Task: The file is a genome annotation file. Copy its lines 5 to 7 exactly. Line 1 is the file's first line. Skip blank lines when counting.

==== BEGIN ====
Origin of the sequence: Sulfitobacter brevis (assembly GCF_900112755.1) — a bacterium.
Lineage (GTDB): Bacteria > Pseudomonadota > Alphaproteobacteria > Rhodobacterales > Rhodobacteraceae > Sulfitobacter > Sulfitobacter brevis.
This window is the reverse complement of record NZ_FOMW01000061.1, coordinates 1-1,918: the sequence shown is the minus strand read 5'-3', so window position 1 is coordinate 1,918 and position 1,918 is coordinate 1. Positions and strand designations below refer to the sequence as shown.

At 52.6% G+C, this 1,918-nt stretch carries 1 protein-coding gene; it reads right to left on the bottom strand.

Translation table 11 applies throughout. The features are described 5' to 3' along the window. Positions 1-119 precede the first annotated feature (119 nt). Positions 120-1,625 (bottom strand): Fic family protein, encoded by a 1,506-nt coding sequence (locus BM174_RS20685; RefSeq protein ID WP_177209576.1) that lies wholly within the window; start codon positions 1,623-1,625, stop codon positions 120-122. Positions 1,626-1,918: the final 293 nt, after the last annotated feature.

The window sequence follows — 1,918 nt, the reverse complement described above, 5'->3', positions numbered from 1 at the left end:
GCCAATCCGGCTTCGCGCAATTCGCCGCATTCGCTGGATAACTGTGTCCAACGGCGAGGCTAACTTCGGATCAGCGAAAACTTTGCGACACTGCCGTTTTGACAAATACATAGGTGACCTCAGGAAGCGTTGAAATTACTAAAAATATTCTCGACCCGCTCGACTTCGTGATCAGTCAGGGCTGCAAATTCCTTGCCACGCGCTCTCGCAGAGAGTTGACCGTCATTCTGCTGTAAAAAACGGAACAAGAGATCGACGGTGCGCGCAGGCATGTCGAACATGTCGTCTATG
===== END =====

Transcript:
Translation table 11 applies throughout. The features are described 5' to 3' along the window. Positions 1-119 precede the first annotated feature (119 nt). Positions 120-1,625 (bottom strand): Fic family protein, encoded by a 1,506-nt coding sequence (locus BM174_RS20685; RefSeq protein ID WP_177209576.1) that lies wholly within the window; start codon positions 1,623-1,625, stop codon positions 120-122. Positions 1,626-1,918: the final 293 nt, after the last annotated feature.

The window sequence follows — 1,918 nt, the reverse complement described above, 5'->3', positions numbered from 1 at the left end:
GCCAATCCGGCTTCGCGCAATTCGCCGCATTCGCTGGATAACTGTGTCCAACGGCGAGGCTAACTTCGGATCAGCGAAAACTTTGCGACACTGCCGTTTTGACAAATACATAGGTGACCTCAGGAAGCGTTGAAATTACTAAAAATATTCTCGACCCGCTCGACTTCGTGATCAGTCAGGGCTGCAAATTCCTTGCCACGCGCTCTCGCAGAGAGTTGACCGTCATTCTGCTGTAAAAAACGGAACAAGAGATCGACGGTGCGCGCAGGCATGTCGAACATGTCGTCTATG